Originally a corridor where people stopped to talk to nurses sitting and writing up notes, the space has been transformed into a safe and sociable area through collaboration with Lancashire County Council and the companies Lush and Unilever.
Staff have been trained to develop and deliver therapeutic activities in the space, resulting in a 60% reduction of self-harm among inpatients and 25% reduction in violence and aggression on the ward.
Modern matron at the trust Rebekah Nwaka said winning the award shows how ‘simple changes make such a difference to the experience of patients on the ward’.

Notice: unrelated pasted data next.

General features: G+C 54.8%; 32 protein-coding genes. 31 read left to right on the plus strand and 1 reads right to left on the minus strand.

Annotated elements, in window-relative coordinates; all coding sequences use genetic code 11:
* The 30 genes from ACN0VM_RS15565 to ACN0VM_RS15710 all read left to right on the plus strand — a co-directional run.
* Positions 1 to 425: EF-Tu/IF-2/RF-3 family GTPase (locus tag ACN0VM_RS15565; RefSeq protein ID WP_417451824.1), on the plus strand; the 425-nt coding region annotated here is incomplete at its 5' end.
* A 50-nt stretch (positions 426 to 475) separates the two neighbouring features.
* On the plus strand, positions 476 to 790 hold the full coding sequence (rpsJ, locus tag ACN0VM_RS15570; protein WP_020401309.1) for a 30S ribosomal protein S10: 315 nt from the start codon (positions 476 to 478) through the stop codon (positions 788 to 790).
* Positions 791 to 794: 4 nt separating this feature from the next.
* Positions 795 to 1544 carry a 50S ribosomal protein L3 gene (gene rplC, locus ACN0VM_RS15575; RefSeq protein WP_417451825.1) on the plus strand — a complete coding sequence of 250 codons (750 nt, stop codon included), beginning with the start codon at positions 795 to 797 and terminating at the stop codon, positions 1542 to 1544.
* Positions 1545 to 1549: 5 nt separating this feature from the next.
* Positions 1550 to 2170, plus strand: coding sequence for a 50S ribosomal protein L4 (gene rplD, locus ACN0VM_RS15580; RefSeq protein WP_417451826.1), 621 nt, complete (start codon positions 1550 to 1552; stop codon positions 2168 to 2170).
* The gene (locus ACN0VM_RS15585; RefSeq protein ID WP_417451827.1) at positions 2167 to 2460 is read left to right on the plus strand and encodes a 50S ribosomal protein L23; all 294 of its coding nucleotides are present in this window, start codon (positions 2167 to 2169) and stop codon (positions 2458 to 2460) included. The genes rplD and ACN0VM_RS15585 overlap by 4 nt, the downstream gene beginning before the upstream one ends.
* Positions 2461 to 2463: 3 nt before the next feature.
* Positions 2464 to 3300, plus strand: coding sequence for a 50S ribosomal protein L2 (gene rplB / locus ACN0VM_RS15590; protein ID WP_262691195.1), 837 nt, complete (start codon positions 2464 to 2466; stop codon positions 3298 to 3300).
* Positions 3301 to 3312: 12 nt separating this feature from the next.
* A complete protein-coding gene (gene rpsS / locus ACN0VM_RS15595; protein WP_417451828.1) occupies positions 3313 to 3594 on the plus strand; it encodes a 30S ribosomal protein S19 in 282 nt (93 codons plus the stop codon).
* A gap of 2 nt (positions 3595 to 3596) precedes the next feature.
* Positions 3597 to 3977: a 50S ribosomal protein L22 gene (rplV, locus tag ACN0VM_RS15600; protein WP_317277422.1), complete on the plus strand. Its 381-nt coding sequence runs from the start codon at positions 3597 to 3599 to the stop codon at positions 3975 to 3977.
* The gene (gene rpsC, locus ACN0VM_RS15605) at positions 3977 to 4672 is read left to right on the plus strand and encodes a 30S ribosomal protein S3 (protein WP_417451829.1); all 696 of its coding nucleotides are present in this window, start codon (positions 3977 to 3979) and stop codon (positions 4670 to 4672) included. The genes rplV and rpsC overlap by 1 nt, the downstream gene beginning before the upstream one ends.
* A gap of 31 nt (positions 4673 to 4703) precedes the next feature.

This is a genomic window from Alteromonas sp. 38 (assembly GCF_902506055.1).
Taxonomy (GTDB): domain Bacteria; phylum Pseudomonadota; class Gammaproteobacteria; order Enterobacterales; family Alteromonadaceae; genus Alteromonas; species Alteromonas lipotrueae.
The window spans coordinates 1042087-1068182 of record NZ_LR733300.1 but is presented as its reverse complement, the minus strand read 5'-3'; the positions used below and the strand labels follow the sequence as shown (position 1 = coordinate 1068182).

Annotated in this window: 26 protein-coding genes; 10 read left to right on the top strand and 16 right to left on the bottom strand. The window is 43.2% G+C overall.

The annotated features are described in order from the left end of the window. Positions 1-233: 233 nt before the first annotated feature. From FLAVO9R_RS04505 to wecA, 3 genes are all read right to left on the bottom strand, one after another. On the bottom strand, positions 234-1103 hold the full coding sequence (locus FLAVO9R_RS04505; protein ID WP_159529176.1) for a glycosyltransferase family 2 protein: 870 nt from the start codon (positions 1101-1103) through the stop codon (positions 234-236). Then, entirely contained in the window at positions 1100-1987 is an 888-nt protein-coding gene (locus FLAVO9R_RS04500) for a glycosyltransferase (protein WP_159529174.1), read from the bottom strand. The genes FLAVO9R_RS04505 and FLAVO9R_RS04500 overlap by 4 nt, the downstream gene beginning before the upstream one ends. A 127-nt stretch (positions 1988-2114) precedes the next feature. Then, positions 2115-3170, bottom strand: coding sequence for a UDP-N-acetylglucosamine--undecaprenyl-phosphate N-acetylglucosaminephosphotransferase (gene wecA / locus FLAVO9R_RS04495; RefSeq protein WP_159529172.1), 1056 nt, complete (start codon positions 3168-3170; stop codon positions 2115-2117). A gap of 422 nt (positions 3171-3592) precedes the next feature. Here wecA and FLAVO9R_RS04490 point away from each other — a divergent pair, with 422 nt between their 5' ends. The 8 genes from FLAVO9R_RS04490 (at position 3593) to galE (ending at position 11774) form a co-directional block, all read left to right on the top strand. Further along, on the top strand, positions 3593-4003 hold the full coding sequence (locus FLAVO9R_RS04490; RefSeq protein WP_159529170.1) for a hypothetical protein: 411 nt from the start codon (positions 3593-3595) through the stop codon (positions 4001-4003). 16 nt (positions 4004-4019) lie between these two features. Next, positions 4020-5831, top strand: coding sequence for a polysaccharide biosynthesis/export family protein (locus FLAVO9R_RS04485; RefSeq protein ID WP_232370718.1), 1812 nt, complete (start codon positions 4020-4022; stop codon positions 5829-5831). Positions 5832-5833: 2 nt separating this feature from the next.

‘We are so happy to be able to showcase our hard work and have this recognised at such a high level,’ she said.
Nursing Older People award
Care Home Memory Assessment Service, Norfolk and Suffolk NHS Foundation Trust
Dementia nurse consultant Kumar Ponnusamy wanted to address the waiting list for Norfolk and Suffolk NHS Foundation Trust’s memory clinic.
To do this he created a memory assessment service that focused on diagnosing and improving dementia care in care homes.
Mr Ponnusamy created nurse-led multidisciplinary meetings for case discussion, diagnosis and devising care plans, including reviews of antipsychotic medication. He also offered clinical supervision to mental health practitioners involved in the assessment process.
In the first six months,109 people were assessed via the service, with 95 receiving a diagnosis of dementia. Thirteen people were referred onto other services and three discontinued antipsychotic medication.
The project has also helped improve care staff’s knowledge and understanding of managing patients with dementia.